Patient level information — UpToDate offers two types of patient education materials.
The Basics — The Basics patient education pieces answer the four or five key questions a patient might have about a given condition. These articles are best for patients who want a general overview and who prefer short, easy-to-read materials.
Beyond the Basics — Beyond the Basics patient education pieces are longer, more sophisticated, and more detailed. These articles are best for patients who want in-depth information and are comfortable with some medical jargon.
This topic currently has no corresponding Beyond the Basics content
Professional level information — Professional level articles are designed to keep doctors and other health professionals up-to-date on the latest medical findings. These articles are thorough, long, and complex, and they contain multiple references to the research on which they are based. Professional level articles are best for people who are comfortable with a lot of medical terminology and who want to read the same materials their doctors are reading.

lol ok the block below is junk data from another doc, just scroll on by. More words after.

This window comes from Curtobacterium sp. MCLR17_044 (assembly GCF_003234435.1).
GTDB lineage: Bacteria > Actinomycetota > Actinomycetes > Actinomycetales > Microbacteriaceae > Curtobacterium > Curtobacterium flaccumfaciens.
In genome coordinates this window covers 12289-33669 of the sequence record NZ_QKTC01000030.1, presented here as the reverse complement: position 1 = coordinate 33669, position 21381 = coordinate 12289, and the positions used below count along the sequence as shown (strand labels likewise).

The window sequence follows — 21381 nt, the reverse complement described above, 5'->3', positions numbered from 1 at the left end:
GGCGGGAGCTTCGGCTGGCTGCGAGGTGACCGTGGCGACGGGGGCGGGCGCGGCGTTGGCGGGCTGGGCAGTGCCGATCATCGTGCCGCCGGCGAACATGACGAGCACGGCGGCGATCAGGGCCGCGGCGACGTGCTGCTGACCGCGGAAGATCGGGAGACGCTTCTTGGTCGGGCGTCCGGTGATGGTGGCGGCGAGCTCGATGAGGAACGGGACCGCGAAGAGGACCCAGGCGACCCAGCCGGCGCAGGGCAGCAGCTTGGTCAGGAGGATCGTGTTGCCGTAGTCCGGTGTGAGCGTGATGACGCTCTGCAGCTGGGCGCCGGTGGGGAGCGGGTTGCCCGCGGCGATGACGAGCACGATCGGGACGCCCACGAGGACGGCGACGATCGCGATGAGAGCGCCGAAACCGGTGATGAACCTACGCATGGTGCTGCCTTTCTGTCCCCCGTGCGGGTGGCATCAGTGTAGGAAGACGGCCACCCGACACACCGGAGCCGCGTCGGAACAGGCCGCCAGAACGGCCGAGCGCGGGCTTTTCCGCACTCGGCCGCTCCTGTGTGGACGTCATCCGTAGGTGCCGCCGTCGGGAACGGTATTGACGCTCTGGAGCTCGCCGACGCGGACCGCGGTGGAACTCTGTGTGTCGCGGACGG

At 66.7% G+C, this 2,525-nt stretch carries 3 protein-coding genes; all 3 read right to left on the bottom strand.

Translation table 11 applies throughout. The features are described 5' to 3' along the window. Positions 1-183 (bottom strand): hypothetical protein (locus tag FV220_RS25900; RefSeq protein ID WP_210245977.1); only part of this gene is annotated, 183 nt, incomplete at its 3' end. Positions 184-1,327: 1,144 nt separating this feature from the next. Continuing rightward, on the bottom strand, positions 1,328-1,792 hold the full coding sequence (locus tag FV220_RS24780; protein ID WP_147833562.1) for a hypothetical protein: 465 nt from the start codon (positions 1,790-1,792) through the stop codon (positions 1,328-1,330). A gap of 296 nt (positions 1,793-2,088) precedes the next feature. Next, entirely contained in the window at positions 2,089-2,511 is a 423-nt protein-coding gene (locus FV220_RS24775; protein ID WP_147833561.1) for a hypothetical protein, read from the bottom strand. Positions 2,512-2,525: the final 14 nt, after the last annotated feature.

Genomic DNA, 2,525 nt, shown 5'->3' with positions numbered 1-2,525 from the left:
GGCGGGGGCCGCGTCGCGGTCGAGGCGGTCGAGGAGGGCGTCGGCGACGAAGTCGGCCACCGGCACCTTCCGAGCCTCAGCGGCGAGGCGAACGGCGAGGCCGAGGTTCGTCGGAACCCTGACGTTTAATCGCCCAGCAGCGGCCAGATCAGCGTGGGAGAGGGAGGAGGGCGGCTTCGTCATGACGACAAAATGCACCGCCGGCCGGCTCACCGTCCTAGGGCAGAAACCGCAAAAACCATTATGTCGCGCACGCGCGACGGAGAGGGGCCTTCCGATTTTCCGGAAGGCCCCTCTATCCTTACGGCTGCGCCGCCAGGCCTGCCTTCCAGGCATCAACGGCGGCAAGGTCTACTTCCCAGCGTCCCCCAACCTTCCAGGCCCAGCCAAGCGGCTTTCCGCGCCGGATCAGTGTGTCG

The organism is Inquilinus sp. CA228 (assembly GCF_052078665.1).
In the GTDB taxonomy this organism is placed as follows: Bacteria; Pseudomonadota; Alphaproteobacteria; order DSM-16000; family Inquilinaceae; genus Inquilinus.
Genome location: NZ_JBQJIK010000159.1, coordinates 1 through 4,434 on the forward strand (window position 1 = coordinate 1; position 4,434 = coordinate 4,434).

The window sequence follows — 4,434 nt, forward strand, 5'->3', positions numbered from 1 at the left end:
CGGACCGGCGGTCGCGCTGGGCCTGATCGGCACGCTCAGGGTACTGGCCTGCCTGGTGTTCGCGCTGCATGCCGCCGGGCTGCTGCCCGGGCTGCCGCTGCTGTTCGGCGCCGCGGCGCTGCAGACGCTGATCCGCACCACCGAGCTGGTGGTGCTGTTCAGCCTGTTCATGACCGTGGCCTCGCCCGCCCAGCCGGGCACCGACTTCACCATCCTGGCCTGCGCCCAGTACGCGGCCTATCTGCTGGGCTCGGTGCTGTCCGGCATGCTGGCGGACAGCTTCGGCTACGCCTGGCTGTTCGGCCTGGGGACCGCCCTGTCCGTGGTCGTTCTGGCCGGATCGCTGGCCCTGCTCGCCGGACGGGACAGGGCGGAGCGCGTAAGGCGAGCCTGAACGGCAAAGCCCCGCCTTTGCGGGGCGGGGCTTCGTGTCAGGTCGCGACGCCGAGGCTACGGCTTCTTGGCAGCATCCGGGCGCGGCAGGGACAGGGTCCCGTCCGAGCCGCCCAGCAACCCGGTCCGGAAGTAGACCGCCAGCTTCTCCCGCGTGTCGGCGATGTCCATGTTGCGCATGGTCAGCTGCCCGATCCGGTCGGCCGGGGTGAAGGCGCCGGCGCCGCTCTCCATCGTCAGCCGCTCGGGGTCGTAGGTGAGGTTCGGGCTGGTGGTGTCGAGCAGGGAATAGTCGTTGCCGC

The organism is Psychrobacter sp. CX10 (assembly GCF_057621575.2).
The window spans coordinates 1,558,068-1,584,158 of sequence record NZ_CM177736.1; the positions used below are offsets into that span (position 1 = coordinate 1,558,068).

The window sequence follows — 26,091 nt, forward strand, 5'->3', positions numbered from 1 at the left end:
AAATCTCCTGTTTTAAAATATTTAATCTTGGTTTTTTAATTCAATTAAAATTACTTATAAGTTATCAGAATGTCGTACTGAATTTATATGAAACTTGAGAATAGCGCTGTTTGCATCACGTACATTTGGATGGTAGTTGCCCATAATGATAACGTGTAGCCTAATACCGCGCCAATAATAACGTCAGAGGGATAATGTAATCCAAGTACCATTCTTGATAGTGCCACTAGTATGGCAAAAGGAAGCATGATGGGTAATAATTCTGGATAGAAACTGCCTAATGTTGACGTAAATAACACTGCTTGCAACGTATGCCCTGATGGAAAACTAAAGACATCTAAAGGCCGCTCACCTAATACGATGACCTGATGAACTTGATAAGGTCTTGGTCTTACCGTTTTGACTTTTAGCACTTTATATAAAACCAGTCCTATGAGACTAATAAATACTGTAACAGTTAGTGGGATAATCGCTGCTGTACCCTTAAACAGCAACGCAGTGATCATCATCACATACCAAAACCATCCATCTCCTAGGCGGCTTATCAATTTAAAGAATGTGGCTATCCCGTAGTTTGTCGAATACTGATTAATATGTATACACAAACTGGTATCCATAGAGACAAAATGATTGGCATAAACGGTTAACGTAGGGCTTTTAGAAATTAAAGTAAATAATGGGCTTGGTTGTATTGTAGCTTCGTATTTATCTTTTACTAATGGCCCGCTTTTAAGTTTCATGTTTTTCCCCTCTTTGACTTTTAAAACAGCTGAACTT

Cutaneous warts (common, plantar, and flat warts)
Human papillomavirus infections: Epidemiology and disease associations
The following organizations also provide reliable health information.
(www.nlm.nih.gov/medlineplus/ency/article/000885.htm, available in Spanish)
●American Academy of Dermatology
[1-4]Literature review current through: Aug 2017. | This topic last updated: Fri Jul 21 00:00:00 GMT+00:00 2017.References
- Gibbs S, Harvey I. Topical treatments for cutaneous warts. Cochrane Database Syst Rev 2006; :CD001781.
- Wenner R, Askari SK, Cham PM, et al. Duct tape for the treatment of common warts in adults: a double-blind randomized controlled trial. Arch Dermatol 2007; 143:309.
- Moed L, Shwayder TA, Chang MW. Cantharidin revisited: a blistering defense of an ancient medicine. Arch Dermatol 2001; 137:1357.
- Muzio G, Massone C, Rebora A. Treatment of non-genital warts with topical imiquimod 5% cream. Eur J Dermatol 2002; 12:347.
All topics are updated as new information becomes available. Our peer review process typically takes one to six weeks depending on the issue.